New York -- Officials recently have acknowledged that all six of New York City's truck-to-rail and truck-to-barge projects that are needed to collect and export nearly 24 million pounds of household trash per day either have been indefinitely delayed or stopped.
The city has tried to find more places for its trash since Staten Island's Fresh Kills landfill closed last year. Next month, city officials will select a consultant to spend 18 months working with the Sanitation Department to set up a 10-year implementation strategy. However, the city's timetable calls for officals to establish a contract to build a trash-handling plant by that time.
Meantime, the city is exporting trash by truck to landfills and incinerators further away, at a great cost to taxpayers. The city is spending nearly 50 percent more to export its trash than it did to dispose of waste at Fresh Kills -- $63 per ton, compared with Fresh Kill's $43 per ton, according to the city's Independent Budget Office.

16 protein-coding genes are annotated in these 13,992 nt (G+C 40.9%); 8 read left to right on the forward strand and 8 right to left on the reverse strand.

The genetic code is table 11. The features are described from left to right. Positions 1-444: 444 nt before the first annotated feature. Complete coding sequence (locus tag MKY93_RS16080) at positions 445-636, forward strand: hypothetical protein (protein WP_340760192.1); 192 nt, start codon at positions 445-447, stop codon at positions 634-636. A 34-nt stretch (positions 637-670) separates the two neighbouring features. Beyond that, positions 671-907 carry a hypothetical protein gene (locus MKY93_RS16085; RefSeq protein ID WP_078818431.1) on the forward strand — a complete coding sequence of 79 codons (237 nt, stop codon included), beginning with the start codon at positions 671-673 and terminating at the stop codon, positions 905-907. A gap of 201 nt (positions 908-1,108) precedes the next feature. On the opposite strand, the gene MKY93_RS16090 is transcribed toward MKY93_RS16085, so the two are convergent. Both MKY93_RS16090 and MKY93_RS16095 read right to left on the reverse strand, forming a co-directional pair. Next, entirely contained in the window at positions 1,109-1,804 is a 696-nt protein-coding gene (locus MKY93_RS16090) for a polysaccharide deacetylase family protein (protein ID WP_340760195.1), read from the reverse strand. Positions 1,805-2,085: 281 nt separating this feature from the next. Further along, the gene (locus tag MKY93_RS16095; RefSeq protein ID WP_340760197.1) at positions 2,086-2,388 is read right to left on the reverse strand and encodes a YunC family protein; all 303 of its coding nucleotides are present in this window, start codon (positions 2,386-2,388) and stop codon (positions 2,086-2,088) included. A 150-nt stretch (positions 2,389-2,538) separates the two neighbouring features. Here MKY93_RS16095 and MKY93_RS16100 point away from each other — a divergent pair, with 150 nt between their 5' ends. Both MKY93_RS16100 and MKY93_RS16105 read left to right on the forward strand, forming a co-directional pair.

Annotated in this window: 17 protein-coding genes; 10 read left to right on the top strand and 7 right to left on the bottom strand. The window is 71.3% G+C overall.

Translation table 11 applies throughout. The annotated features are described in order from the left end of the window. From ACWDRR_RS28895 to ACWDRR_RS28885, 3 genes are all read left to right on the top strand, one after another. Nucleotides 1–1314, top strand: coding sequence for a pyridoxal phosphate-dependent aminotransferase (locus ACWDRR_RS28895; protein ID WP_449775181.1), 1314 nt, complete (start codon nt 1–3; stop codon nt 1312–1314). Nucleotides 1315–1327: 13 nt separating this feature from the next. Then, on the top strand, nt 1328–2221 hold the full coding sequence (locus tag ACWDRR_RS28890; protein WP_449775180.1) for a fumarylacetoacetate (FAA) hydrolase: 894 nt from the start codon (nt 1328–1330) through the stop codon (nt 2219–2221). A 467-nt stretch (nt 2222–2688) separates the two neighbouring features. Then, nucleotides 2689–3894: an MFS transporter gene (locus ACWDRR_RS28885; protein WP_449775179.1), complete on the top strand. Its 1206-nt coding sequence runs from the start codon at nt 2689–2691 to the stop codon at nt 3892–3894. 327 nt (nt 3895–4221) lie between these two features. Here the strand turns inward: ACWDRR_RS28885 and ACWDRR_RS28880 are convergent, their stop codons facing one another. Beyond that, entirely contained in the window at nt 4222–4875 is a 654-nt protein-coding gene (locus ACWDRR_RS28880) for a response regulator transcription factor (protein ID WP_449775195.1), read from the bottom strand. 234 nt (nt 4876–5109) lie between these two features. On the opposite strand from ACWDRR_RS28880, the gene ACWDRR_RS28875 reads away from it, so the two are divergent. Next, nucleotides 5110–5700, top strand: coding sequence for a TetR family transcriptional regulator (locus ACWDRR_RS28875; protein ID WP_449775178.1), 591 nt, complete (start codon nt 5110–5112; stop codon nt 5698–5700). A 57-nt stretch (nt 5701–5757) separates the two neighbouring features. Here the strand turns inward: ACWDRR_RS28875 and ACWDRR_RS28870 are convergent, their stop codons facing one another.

City officials do have the option of re-opening Fresh Kills, which still may have 20 to 30 years of landfill life left, according to some estimates. Or, officials must quickly coming up with another disposal plan.
Also of concern in New York are Mayor Michael Bloomberg's proposal to temporarily cut the city's recycling programs to save $56 million, and the rebidding of more than 15 waste hauler contracts, which are expected to increase costs.